Visitors flying into the Twin Cities for the Republican National Convention were, up until last Friday, to be greeted by the gigantic face of a U.S. soldier as they departed the airport. New York–based artist Suzanne Opton photographed active-duty military personnel and arranged to have their faces appear on five billboards in Minneapolis and St. Paul. One, a 48-footer on Highway 5, was to be positioned at the intersection of Post Road just outside the international airport. But CBS Outdoor cancelled the contract, citing that they feared drivers might misinterpret their message.
In 2004 and 2005, Opton traveled to Fort Drum in her home state to photograph soldiers. “When I saw them on the news I couldn’t really see them,” she told me in a phone call today. “They’re so encumbered with gear you can’t see them.”
At the time, her son was of draft age, and getting to know these nine military volunteers got her thinking: If her son was in the military, how would it change his life?
The billboards, part of her “Soldiers Billboard Project,” show soldiers facing the viewer, with their heads positioned on a table, as if at rest. The pose suggests vulnerability, a trait in direct opposition to public perceptions of those in the armed forces. “I wanted to turn the idea of a soldier on its head and look at them as vulnerable.”
“I wanted to look in the face of a young person who has seen something that has marked their lives,” she said. “Whether or not you can see that in the photograph is another matter.”
Apparently CBS Outdoor execs saw something else. They contacted Opton and local sponsor Forecast Public Art and shared their concerns. First, the issue was that it wasn’t clear who paid for the ad or that it was art. One CBS account executive said that there’s paranoia about the RNC and that she wanted to make sure that the billboards had a clear sponsor logo and URL so that it wouldn’t be mistaken for “some weird subversive website,” Opton recalls.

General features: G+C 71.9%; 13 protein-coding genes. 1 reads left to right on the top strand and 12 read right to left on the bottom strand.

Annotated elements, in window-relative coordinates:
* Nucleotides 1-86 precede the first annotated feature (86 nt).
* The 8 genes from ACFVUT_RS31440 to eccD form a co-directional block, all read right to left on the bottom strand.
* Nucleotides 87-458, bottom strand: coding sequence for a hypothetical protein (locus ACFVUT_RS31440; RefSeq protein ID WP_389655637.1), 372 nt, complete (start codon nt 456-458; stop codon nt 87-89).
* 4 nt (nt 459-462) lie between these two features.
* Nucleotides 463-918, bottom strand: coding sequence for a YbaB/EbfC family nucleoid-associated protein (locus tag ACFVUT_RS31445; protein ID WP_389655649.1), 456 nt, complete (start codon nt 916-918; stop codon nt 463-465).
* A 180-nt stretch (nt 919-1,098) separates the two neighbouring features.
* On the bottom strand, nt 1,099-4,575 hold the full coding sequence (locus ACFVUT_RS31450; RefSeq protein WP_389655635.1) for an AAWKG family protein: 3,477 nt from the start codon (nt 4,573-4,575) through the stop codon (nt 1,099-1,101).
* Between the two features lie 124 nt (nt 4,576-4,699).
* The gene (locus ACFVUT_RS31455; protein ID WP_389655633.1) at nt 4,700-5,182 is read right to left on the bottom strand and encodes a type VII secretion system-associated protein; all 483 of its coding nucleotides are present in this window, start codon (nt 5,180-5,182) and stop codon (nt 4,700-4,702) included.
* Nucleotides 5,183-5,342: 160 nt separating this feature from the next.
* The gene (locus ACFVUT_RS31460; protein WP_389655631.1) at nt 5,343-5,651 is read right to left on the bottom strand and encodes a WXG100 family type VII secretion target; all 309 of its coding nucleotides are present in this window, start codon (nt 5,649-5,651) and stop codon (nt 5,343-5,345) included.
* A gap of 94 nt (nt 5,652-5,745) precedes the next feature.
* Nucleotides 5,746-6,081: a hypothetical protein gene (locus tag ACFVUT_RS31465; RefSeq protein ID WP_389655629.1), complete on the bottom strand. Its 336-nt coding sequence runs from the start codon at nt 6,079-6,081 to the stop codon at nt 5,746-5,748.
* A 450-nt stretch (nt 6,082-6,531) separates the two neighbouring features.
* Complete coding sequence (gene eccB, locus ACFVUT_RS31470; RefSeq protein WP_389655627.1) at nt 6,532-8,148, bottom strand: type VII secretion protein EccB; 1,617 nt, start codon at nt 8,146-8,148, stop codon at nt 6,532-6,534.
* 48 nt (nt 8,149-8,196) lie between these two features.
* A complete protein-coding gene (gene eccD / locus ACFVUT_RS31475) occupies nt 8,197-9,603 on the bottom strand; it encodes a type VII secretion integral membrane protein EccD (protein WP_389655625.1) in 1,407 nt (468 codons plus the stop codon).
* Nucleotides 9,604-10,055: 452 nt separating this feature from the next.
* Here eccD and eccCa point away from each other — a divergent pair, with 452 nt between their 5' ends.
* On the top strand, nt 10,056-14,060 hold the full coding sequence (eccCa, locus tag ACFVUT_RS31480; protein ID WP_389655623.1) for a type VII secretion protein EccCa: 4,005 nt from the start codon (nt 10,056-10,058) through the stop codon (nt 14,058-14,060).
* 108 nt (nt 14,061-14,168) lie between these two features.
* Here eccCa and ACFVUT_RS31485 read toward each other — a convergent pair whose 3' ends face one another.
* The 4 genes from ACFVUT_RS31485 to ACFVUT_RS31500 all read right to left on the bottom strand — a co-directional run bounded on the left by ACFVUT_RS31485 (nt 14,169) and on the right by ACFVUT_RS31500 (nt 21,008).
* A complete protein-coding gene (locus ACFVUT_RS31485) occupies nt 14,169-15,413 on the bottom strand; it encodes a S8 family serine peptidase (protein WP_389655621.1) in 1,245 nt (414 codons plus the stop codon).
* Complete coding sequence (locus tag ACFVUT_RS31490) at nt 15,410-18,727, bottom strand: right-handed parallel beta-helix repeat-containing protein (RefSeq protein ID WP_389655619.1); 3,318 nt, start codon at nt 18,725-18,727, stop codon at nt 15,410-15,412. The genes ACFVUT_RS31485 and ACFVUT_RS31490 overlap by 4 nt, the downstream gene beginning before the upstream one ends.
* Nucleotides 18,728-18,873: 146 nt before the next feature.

Then, in an email to Opton, CBS Outdoor Executive Vice President of Marketing Jodi Senese, said that she was concerned that “out-of-context (neither in a museum setting or website) the images, as stand-alone highway or city billboards, appear to be deceased soldiers. The presentation in this manner could be perceived as being disrespectful to the men and women in our armed forces.”
Opton, who assures that the soldiers are alive and well and gave consent to be part of the project, fielded queries and with Forecast came up with alternative versions of the ad, but CBS wouldn’t accept them.
Opton says the project is part of a larger one: After her Fort Drum series, she traveled to Jordan and began photographing Iraqis who had fled when war broke out in their homeland. The complete “Soldiers and Citizens” series carries a message that civilians and soldiers are both victims of war. But she insists that the project is “not an antiwar statement by any means.”
“Whether people are in favor of this war — or any war — or against it, know that people get killed and that war puts people in harm’s way,” she said. “It doesn’t matter what your view of war is.”
A mother of one of the featured individuals concurs; her son — who, according to Opton’s site served in 353 days in Iraq and in 205 in Afghanistan — is shown in the first photo above. “Viewing these portraits of soldiers causes one to pause and think of the many sacrifices and efforts these men and women have experienced to protect us and defend this great country. The portraits are a stark reminder of the reality of it all.” Gayanne Birkholz said in a statement. “For me, looking at their faces serves also as a reminder to remember our service men and women and to thank them for all they do and have done. I am disappointed that the billboards have been canceled, and strongly hope the company will reconsider.”
While the project won’t be seen here, elements of it are currently on view at art museums in Brooklyn and Austin, Tex. Soldiers and Citizens will be shown at St. Lawrence University next winter.